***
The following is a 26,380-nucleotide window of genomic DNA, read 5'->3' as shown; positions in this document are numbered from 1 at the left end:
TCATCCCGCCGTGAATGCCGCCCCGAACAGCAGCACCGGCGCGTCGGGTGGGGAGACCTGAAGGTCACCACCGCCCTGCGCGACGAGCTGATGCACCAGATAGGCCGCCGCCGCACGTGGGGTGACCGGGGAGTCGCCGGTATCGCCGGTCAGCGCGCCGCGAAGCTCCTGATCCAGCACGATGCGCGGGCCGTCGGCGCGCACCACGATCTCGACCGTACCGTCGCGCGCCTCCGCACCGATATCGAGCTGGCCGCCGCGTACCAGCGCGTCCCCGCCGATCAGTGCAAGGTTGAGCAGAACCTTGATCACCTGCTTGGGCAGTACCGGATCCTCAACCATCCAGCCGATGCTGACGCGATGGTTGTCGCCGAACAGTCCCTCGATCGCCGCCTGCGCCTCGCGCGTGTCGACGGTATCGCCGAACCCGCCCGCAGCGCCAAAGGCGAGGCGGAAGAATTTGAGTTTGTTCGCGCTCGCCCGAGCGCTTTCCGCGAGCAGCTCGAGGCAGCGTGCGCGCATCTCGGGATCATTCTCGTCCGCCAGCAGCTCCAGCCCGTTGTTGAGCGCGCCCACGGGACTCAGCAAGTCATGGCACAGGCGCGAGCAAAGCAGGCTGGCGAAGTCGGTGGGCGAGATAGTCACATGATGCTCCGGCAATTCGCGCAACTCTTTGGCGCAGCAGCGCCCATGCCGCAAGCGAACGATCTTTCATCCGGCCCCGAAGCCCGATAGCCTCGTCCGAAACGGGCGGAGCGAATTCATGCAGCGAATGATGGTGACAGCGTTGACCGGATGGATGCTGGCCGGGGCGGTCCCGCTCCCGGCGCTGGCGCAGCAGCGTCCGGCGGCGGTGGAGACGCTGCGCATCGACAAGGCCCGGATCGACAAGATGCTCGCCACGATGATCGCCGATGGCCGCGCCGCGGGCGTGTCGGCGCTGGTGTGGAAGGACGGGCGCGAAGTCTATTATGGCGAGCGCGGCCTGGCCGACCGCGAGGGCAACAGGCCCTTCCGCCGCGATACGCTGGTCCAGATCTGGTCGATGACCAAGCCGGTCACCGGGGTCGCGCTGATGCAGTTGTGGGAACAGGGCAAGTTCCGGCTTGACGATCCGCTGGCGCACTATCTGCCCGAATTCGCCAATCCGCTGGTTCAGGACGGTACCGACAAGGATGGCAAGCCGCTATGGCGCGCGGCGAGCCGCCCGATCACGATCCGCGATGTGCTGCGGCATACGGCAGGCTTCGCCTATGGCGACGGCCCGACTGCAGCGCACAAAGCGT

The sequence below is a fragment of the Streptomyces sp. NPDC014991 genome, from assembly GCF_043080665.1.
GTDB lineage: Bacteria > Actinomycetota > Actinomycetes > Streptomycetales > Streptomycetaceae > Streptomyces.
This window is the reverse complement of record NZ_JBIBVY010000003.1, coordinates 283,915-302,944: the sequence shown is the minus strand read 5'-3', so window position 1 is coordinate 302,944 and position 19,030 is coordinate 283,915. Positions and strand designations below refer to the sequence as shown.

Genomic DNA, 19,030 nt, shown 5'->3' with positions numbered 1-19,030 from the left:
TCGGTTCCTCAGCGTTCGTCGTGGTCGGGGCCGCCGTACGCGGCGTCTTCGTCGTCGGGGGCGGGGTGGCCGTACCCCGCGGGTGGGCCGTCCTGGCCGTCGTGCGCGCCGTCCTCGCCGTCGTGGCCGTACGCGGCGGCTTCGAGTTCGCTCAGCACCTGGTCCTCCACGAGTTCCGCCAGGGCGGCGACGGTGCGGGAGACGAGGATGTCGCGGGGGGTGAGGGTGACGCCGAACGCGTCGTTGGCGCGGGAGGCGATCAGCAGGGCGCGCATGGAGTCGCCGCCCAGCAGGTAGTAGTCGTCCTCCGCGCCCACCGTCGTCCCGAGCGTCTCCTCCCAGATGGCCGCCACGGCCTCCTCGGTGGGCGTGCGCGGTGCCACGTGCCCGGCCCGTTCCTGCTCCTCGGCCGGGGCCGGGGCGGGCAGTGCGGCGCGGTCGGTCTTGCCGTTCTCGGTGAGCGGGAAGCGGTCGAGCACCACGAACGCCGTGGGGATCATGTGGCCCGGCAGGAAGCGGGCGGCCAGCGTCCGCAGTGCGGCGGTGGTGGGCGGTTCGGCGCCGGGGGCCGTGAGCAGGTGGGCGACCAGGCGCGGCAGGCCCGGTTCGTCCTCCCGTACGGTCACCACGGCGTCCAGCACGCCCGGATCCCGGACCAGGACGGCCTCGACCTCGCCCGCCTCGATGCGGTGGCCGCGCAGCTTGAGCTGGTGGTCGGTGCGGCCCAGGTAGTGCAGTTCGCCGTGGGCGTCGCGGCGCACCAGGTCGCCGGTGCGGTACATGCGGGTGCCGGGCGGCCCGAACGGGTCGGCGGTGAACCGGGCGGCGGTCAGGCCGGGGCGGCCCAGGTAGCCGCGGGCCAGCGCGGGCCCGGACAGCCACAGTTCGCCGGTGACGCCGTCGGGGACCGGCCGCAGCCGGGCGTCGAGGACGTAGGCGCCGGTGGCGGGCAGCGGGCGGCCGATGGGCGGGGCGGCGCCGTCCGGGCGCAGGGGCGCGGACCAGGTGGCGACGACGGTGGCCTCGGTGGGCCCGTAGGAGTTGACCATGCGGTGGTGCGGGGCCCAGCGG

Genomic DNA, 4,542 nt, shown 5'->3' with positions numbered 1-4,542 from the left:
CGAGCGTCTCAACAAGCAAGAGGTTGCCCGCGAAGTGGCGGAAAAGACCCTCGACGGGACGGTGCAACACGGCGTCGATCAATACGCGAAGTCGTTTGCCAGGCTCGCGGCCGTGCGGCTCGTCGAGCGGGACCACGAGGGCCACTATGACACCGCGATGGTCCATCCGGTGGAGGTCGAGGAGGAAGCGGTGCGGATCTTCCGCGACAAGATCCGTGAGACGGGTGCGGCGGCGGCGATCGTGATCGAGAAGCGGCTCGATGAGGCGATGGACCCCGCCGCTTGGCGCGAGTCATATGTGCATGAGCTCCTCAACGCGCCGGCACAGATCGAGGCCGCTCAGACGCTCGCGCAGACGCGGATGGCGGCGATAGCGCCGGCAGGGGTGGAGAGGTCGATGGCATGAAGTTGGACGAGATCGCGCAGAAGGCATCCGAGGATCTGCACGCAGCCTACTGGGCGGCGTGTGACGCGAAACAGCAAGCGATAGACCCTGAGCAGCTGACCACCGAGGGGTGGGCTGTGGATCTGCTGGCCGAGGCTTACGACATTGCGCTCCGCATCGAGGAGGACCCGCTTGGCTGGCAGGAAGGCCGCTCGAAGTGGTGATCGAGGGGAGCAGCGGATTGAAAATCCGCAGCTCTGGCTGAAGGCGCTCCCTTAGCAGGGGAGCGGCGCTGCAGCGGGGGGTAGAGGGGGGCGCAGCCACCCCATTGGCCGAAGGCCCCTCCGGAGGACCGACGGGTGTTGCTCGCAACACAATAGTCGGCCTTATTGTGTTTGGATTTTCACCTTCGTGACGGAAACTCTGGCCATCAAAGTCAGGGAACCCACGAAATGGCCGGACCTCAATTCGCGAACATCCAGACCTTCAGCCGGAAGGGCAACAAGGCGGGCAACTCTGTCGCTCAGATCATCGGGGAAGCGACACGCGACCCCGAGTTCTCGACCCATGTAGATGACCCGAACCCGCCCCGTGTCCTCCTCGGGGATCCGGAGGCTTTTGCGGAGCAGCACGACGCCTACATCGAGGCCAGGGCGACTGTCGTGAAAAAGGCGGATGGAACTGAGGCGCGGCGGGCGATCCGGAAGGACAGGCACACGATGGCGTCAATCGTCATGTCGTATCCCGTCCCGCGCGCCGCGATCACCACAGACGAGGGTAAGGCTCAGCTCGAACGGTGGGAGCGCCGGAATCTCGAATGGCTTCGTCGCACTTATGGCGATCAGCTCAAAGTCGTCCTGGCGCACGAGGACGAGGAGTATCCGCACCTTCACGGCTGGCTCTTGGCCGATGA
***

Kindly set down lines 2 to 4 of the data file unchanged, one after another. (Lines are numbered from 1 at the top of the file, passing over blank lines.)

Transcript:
TCATCCCGCCGTGAATGCCGCCCCGAACAGCAGCACCGGCGCGTCGGGTGGGGAGACCTGAAGGTCACCACCGCCCTGCGCGACGAGCTGATGCACCAGATAGGCCGCCGCCGCACGTGGGGTGACCGGGGAGTCGCCGGTATCGCCGGTCAGCGCGCCGCGAAGCTCCTGATCCAGCACGATGCGCGGGCCGTCGGCGCGCACCACGATCTCGACCGTACCGTCGCGCGCCTCCGCACCGATATCGAGCTGGCCGCCGCGTACCAGCGCGTCCCCGCCGATCAGTGCAAGGTTGAGCAGAACCTTGATCACCTGCTTGGGCAGTACCGGATCCTCAACCATCCAGCCGATGCTGACGCGATGGTTGTCGCCGAACAGTCCCTCGATCGCCGCCTGCGCCTCGCGCGTGTCGACGGTATCGCCGAACCCGCCCGCAGCGCCAAAGGCGAGGCGGAAGAATTTGAGTTTGTTCGCGCTCGCCCGAGCGCTTTCCGCGAGCAGCTCGAGGCAGCGTGCGCGCATCTCGGGATCATTCTCGTCCGCCAGCAGCTCCAGCCCGTTGTTGAGCGCGCCCACGGGACTCAGCAAGTCATGGCACAGGCGCGAGCAAAGCAGGCTGGCGAAGTCGGTGGGCGAGATAGTCACATGATGCTCCGGCAATTCGCGCAACTCTTTGGCGCAGCAGCGCCCATGCCGCAAGCGAACGATCTTTCATCCGGCCCCGAAGCCCGATAGCCTCGTCCGAAACGGGCGGAGCGAATTCATGCAGCGAATGATGGTGACAGCGTTGACCGGATGGATGCTGGCCGGGGCGGTCCCGCTCCCGGCGCTGGCGCAGCAGCGTCCGGCGGCGGTGGAGACGCTGCGCATCGACAAGGCCCGGATCGACAAGATGCTCGCCACGATGATCGCCGATGGCCGCGCCGCGGGCGTGTCGGCGCTGGTGTGGAAGGACGGGCGCGAAGTCTATTATGGCGAGCGCGGCCTGGCCGACCGCGAGGGCAACAGGCCCTTCCGCCGCGATACGCTGGTCCAGATCTGGTCGATGACCAAGCCGGTCACCGGGGTCGCGCTGATGCAGTTGTGGGAACAGGGCAAGTTCCGGCTTGACGATCCGCTGGCGCACTATCTGCCCGAATTCGCCAATCCGCTGGTTCAGGACGGTACCGACAAGGATGGCAAGCCGCTATGGCGCGCGGCGAGCCGCCCGATCACGATCCGCGATGTGCTGCGGCATACGGCAGGCTTCGCCTATGGCGACGGCCCGACTGCAGCGCACAAAGCGT

The sequence below is a fragment of the Streptomyces sp. NPDC014991 genome, from assembly GCF_043080665.1.
GTDB lineage: Bacteria > Actinomycetota > Actinomycetes > Streptomycetales > Streptomycetaceae > Streptomyces.